One multi-Looper chained his anchor and chain to the town cleat with a padlock with no issues. Others use a smartphone anchor drag app (many available) or drop the anchor (but many of these ancient walls have old rebar, fridges and rusted bikes to hook onto).

Last month, a member of a group of Loopers (8?) posted that they got to the Joliet, IL wall late after a long day and tied off. At 2AM, one skipper woke to shouting and found a lady busy un-tying boats, and they had a shouting match which awoke some but not all of the others. One boat drifted out into the current with only his shorepower cord securing his boat to shore; the boat behind him caught that boat with a boat hook.

Several boats were using the ‘cleat only on the boat and never to the shore’ method, and they weren’t touched.

Comments invited…

Hope these suggestions and observations are helpful to you and your crew!

John

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colbysmith



Joined: 02 Oct 2011
Posts: 3520
City/Region: Madison
State or Province: WI
C-Dory Year: 2009
C-Dory Model: 25 Cruiser
Vessel Name: C-Traveler
Photos: C-Traveler and Midnight-Flyer
PostPosted: Sun Oct 10, 2021 7:42 pm    Post subject: Reply with quote

Perhaps the lady untying the boats should have been pulled into the water and dragged along like a sea anchor for a little ways! In my grouchy old age I have no more time for idiots like that! Regarding the sail boat, I've been through that Chain of Rocks canal a few times. I suppose if one wasn't paying attention to the chart notes or familiar with the area, it might not be that hard to stay in the main channel. The main channel heads off to the starboard side, while there is a big signboard pointing out the canal on the port side. I'm not sure where the dam is there since I've never chose to check out the rapids. Mr. Green There is a lock in the canal, so I suppose the dam is near there. Looking at Navionics, there is even a note that says navigation not recommended due to low water dam and low vertical bridge clearance. Actually, while looking at my navionics, I see that dam on the main channel is a bit farther upstream from where the lock is on the canal. And all the nav aids, if you are following them, take you into and down the canal. While I like my garmin chips that allow for routing guidance, I find too many times it doesn't route in the navigable channel!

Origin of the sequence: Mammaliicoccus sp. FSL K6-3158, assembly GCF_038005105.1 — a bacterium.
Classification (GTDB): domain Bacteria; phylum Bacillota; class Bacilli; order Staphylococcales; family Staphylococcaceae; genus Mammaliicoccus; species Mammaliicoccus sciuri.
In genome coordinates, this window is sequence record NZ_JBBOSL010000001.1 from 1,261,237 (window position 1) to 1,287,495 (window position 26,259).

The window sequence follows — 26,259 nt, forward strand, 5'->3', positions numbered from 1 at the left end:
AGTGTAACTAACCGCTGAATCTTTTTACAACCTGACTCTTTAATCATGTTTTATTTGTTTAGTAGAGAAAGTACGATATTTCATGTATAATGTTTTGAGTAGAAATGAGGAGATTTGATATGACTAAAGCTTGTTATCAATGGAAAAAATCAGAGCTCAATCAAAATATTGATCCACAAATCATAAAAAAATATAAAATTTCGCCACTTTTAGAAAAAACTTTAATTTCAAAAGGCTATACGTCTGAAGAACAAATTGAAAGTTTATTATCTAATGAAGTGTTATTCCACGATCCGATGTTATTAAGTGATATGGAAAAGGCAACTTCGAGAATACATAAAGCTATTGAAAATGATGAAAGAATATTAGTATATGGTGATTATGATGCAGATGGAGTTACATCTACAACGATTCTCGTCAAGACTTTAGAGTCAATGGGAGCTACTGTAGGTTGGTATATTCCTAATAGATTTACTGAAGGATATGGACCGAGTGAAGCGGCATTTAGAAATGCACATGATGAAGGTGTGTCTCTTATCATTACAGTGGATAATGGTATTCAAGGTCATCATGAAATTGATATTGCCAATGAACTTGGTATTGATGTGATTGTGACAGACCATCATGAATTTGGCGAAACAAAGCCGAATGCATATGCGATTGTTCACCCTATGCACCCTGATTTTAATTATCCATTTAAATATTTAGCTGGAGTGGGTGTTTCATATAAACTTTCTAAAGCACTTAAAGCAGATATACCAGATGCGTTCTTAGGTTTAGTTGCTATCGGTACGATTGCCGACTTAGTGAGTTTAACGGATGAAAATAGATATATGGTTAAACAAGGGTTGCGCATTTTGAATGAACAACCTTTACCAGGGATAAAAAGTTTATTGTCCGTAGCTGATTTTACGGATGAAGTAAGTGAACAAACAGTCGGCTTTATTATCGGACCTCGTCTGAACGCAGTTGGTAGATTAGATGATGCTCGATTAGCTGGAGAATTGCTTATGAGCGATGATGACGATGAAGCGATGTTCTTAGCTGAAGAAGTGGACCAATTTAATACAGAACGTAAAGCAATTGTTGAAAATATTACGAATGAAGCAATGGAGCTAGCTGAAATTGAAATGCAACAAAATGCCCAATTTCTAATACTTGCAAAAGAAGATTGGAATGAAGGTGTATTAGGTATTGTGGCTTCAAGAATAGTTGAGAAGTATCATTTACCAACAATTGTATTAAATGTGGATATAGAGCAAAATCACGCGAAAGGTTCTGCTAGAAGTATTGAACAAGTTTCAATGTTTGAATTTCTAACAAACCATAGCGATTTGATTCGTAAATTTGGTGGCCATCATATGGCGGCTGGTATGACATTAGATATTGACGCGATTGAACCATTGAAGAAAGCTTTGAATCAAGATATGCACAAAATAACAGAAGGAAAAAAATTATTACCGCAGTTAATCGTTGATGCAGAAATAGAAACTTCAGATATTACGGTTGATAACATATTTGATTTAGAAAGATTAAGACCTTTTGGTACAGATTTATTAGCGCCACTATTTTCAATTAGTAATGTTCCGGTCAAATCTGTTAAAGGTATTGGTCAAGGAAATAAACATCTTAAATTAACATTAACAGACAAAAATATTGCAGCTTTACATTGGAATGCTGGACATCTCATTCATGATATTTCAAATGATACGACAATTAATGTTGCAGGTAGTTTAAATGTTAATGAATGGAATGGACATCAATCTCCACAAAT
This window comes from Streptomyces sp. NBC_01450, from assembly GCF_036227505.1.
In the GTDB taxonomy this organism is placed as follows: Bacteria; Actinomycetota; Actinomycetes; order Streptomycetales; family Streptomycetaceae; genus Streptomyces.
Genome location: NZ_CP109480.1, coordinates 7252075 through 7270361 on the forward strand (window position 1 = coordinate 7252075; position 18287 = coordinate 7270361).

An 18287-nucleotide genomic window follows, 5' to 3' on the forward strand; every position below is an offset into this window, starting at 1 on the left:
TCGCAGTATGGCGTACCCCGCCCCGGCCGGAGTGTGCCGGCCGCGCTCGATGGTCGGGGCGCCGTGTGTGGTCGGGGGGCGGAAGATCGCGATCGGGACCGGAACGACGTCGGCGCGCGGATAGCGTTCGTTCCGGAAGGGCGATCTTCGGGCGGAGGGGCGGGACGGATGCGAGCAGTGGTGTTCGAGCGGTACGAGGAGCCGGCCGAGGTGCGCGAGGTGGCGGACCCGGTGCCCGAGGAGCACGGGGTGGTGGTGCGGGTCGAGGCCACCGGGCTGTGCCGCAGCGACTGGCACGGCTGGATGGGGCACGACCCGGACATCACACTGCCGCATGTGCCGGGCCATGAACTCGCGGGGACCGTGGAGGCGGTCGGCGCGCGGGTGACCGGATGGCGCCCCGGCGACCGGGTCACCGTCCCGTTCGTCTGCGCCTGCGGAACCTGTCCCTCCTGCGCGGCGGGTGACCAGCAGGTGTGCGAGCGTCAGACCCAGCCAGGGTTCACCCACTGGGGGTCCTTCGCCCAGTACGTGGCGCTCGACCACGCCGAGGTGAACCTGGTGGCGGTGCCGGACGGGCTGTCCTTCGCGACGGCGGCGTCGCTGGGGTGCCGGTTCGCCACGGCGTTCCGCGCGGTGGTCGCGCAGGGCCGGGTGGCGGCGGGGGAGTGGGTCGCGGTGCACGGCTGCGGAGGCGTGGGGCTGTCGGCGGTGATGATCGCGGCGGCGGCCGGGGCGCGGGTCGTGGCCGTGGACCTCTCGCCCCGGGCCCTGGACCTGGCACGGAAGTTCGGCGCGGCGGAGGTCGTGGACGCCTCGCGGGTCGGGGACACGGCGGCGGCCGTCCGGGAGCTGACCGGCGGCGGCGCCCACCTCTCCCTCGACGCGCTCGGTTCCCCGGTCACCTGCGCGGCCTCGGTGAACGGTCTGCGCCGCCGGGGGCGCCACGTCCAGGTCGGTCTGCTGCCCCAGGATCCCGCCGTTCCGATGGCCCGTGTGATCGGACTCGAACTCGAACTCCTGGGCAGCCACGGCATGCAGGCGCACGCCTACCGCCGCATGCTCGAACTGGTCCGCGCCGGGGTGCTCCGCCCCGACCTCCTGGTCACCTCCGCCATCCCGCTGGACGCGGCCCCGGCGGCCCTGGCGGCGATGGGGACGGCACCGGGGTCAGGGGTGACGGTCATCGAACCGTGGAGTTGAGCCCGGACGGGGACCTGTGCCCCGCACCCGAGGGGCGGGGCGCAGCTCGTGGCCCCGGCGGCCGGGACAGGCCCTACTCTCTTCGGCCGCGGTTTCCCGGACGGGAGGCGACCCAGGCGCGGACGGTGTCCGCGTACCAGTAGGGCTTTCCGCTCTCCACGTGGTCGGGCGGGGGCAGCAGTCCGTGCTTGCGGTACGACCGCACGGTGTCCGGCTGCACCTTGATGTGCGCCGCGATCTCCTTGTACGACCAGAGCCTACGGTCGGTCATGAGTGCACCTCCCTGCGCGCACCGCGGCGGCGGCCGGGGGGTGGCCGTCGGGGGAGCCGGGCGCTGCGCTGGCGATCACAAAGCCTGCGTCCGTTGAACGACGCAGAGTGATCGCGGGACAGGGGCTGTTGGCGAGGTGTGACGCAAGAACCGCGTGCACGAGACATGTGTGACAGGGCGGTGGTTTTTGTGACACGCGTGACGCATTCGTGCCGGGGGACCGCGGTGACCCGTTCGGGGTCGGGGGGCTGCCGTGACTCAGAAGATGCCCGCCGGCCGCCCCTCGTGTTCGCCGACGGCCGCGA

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localboy



Joined: 30 Sep 2006
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City/Region: Lake Stevens via Honolulu
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Vessel Name: 'Au Kai (Ocean Traveler)
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PostPosted: Mon Oct 11, 2021 2:05 pm    Post subject: Reply with quote

I have zero desire to do the “Great Loop”. Big cities, dirty water, rivers...yuck. The entire mid-west portion of the route, to me, has nothing that attracts me. Give me a white sand beach or a quiet cove any day. I’ll do the ICW, the Gulf etc, but the Mighty Mississippi is not my cup of tea.
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ssobol



Joined: 27 Oct 2012
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City/Region: SW Michigan
State or Province: MI
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PostPosted: Mon Oct 11, 2021 3:54 pm    Post subject: Reply with quote

localboy wrote:
....The entire mid-west portion of the route, to me, has nothing that attracts me. Give me a white sand beach or a quiet cove any day. I’ll do the ICW, the Gulf etc, but the Mighty Mississippi is not my cup of tea.